On Writing 33 Ermine Street
When I first started writing ’33 Ermine Street’ I intended to not only develop a strong storyline, but to create a central theme and develop the characters around it. In practice this meant spending the first six months doing nothing else other than sticking post-it notes against a cupboard door. Each note contained little parts of the story, character ideas and settings etc. When I felt I finally had what I wanted I started to type up small and very rough parts of the story, alongside doing quite a bit of background research to fill in any contextual gaps. In the end this process resulted in a 60-page outline of what was going to be the novel ’33 Ermine Street’.
I guess it sounds like a very methodical approach to writing, and I’m sure many writers would choose a very different approach to mine. My background as a designer was probably the reason behind this. People often think that being a designer is all about coming up with the most amazing ideas together with other free spirited designers. Well, it’s not really (sorry). It’s fun but it’s also hard work. Hard work that starts with research, endless sketching and keeping focused on the result you were aiming for all that time.
It was these skills that mostly helped me out with writing the novel. But there were more needed to complete it. I discovered how difficult it was to describe a scene the way I had it in my mind. In that sense, sketching it out is a lot easier. Words form an endless array of variables that you need to keep tuning until you get what you want. That was by far the hardest thing I learned.
Another thing I noticed, was how attached you get to the characters. Shen with his strong will, Alfred – the grumpy old man from down the road, and Sandeep – the local shopkeeper who was always ready to offer his advice. Although the characters are entirely fictional, they have all become dear friends of mine.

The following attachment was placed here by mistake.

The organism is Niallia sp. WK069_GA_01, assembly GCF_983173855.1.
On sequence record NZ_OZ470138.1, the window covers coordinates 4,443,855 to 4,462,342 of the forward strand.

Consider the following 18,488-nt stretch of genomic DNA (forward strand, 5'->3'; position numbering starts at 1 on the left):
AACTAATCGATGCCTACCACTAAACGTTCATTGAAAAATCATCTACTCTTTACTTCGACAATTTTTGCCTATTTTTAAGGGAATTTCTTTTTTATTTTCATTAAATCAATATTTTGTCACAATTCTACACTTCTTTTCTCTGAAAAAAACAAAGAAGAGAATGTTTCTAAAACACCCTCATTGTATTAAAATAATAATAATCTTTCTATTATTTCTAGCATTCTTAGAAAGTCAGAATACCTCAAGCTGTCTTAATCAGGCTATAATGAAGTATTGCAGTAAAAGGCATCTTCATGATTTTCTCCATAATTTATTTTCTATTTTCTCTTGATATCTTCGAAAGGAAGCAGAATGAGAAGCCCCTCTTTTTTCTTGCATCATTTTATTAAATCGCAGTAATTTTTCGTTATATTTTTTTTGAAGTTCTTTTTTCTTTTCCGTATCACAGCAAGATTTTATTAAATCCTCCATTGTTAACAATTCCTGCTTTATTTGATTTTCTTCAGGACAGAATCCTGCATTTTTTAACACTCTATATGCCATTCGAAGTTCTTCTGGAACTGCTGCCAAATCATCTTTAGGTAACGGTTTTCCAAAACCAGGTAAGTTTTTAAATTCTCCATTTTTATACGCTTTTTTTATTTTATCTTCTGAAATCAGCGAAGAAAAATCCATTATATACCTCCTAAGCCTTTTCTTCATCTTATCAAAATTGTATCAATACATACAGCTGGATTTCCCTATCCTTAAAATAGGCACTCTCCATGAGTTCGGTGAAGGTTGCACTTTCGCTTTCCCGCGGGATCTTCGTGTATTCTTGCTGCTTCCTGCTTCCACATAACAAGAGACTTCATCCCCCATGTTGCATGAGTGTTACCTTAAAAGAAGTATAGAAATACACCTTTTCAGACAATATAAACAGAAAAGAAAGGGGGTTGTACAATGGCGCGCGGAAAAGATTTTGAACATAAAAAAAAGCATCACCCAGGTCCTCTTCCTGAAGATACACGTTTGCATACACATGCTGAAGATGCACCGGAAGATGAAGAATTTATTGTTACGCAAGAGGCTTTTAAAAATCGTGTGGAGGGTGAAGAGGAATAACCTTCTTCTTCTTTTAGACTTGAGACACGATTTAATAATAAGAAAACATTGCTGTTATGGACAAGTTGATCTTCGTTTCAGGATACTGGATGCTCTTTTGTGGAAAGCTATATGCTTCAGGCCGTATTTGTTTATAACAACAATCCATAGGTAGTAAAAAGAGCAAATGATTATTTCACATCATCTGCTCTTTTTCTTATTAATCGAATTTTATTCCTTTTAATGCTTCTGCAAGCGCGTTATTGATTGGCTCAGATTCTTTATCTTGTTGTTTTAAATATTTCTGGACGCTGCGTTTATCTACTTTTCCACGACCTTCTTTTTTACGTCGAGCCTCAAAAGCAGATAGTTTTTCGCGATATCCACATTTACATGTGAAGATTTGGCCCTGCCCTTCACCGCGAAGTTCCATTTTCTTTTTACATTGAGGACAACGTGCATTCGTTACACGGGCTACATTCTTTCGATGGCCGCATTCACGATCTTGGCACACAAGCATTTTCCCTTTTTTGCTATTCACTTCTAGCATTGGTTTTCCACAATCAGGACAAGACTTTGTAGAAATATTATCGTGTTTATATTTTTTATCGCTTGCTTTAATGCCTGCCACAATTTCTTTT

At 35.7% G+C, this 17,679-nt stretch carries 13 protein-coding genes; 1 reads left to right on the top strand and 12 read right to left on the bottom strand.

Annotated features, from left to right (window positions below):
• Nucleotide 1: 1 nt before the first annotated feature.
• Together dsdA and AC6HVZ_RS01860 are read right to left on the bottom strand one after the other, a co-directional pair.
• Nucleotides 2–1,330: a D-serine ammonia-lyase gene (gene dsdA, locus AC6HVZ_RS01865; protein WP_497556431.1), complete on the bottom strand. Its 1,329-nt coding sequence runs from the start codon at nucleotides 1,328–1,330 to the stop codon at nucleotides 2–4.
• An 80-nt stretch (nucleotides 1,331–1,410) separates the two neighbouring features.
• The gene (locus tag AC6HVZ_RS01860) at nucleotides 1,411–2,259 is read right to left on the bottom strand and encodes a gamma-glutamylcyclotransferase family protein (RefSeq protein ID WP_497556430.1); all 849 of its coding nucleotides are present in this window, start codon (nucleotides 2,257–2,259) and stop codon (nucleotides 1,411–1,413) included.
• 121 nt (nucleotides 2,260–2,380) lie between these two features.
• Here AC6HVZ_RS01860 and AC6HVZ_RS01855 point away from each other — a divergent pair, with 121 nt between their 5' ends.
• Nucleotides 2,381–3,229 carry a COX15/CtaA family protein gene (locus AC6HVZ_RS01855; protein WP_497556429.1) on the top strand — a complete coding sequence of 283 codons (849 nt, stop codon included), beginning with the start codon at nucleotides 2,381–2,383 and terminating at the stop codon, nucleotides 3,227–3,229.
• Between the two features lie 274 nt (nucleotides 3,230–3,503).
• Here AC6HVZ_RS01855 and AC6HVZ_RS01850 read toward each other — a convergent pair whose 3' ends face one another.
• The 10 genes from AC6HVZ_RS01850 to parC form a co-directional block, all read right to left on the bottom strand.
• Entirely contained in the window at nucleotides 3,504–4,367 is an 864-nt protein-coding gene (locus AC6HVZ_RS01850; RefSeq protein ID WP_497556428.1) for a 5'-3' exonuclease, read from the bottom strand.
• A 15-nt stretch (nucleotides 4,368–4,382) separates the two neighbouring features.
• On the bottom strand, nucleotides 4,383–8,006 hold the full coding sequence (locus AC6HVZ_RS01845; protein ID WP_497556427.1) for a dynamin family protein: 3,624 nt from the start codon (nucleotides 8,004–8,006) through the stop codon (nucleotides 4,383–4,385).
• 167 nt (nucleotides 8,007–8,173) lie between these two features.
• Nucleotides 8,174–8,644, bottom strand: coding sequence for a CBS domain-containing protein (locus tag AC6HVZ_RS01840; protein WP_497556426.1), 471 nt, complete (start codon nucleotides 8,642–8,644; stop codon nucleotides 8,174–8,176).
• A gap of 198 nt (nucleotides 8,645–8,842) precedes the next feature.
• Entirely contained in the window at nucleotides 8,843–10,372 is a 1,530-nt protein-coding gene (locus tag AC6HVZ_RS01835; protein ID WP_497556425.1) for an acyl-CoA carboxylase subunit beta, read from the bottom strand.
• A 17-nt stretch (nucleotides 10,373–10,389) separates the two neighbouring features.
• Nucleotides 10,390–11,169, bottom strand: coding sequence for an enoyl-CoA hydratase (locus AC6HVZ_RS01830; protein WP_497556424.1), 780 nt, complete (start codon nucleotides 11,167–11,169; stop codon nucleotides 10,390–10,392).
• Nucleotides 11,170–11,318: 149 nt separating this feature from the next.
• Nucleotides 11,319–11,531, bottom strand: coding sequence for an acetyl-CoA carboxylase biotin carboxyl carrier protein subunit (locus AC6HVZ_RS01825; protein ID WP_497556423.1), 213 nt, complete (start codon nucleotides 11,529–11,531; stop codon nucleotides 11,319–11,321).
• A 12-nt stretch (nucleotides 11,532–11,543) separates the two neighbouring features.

I truly hope that some of you will get to know them too. And when you do I hope you enjoy reading ’33 Ermine Street’ as much as I have enjoyed writing it.
About the Book
“Religion is a human invention – love isn’t. It lives inside every person, no matter who they are, or what they do or do not believe in. Love is the only thing a person truly needs to believe in to receive love in return.”
Being an only child growing up in a Chinese immigrant family, Shen lives a relatively quiet and sheltered life in comparison to most other British teenagers. His parents, who ended up running a small Chinese restaurant, work tirelessly to make sure their only child is given the opportunities that they missed out on in life.
It’s a day like any other, when Shen becomes witness to a traumatic incident on his usual route to school. From that moment on, his peaceful and uneventful teenage life takes a drastic turn as he struggles to cope with the grim memories of that fateful morning.
Shen embarks on a very personal journey in an attempt to understand what happened. In the weeks and months that follow, he finds himself hurled into a turbulent world driven by fear, prejudice and social injustice.
33 Ermine Street is a touching yet confronting novel, set against the backdrop of a heavily polarized Britain.